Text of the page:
Cannery Cove, North Arm Moira Sound

Cannery Cove, North Arm Moira Sound

by | Oct 1, 2023

Cannery Cove is on the southeastern shore and near the head of North Arm Moira Sound, about 28 miles (45 km) east-southeast of Hydaburg and 25 miles (40 km) southwest of Ketchikan, Alaska. The local name for the cove was reported in 1905 by Edmund F. Dickins who commanded the U.S. Coast and Geodetic Survey steamer Thomas R. Gedney. North Arm Moira Sound is a fjord that extends northwest for 4 miles (6.5 km) from Moira Sound on the southeast coast of Prince of Wales Island. Moira Sound was named in 1793 by Captain George Vancouver after Sir John Rawdon, Earl of Moira, from Moira, Ireland.

In 1912, the Starr brothers of Portland Oregon organized the Starr-Collinson Packing Company that built a cannery in North Arm Moira Sound, on a beach at the mouth of a creek traditionally used by Tlingit and Haida people for landing canoes. In 1917, World War I created a demand throughout the world for canned foods resulting in a considerable increase in the number of new canneries in Alaska. Nine new canneries were built in Southeast Alaska including the Lane & Williams facility in Moira Sound. In 1926, there were also four floating canneries operating in Moira Sound. The Starr-Collinson cannery burned in 1929, and the Lane & Williams cannery closed in 1936.

In 1915, a small gold prospect called the Cymru Mine was developed at Mineral Lake on the north shore near the head of North Arm Moira Sound. The working consisted of an inclined shaft with horizontal drifts at 30 feet (9 m) and 90 feet (27 m). The lower drift extended southeastward along the ore vein for 96 feet (29 m). The workings on the upper drift were more extensive. The mine was equipped with several buildings and a substantial wharf which was connected with the mine by an aerial tramway. The ore was hoisted through the shaft and then transported downhill to ore bunkers at tidewater. Read more here and here. Explore more of Cannery Cove and North Arm Moira Sound here:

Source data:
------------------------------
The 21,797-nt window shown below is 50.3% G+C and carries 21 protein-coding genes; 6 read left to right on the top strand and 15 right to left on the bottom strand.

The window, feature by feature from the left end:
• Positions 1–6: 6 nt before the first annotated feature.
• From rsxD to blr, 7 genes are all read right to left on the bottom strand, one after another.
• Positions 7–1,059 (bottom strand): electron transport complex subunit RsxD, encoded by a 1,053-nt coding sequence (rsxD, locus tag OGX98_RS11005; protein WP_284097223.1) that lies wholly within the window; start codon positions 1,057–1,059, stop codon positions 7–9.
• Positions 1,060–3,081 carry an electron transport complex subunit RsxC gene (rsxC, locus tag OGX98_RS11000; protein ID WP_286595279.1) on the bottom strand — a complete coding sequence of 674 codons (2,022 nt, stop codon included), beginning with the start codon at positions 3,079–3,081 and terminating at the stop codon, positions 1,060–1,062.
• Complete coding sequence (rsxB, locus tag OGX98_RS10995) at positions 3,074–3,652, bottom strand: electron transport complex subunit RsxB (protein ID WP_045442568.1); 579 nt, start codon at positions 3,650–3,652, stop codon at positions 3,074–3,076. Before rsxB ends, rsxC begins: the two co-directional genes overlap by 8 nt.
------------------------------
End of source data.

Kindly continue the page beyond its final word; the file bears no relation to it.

About the background graphic

This ‘warming stripe’ graphic is a visual representation of the change in global temperature from 1850 (top) to 2022 (bottom). Each stripe represents the average global temperature for one year. The average temperature from 1971-2000 is set as the boundary between blue and red. The color scale goes from -0.7°C to +0.7°C. The data are from the UK Met Office HadCRUT4.6 dataset. 

Credit: Professor Ed Hawkins (University of Reading). Click here for more information about the #warmingstripes.

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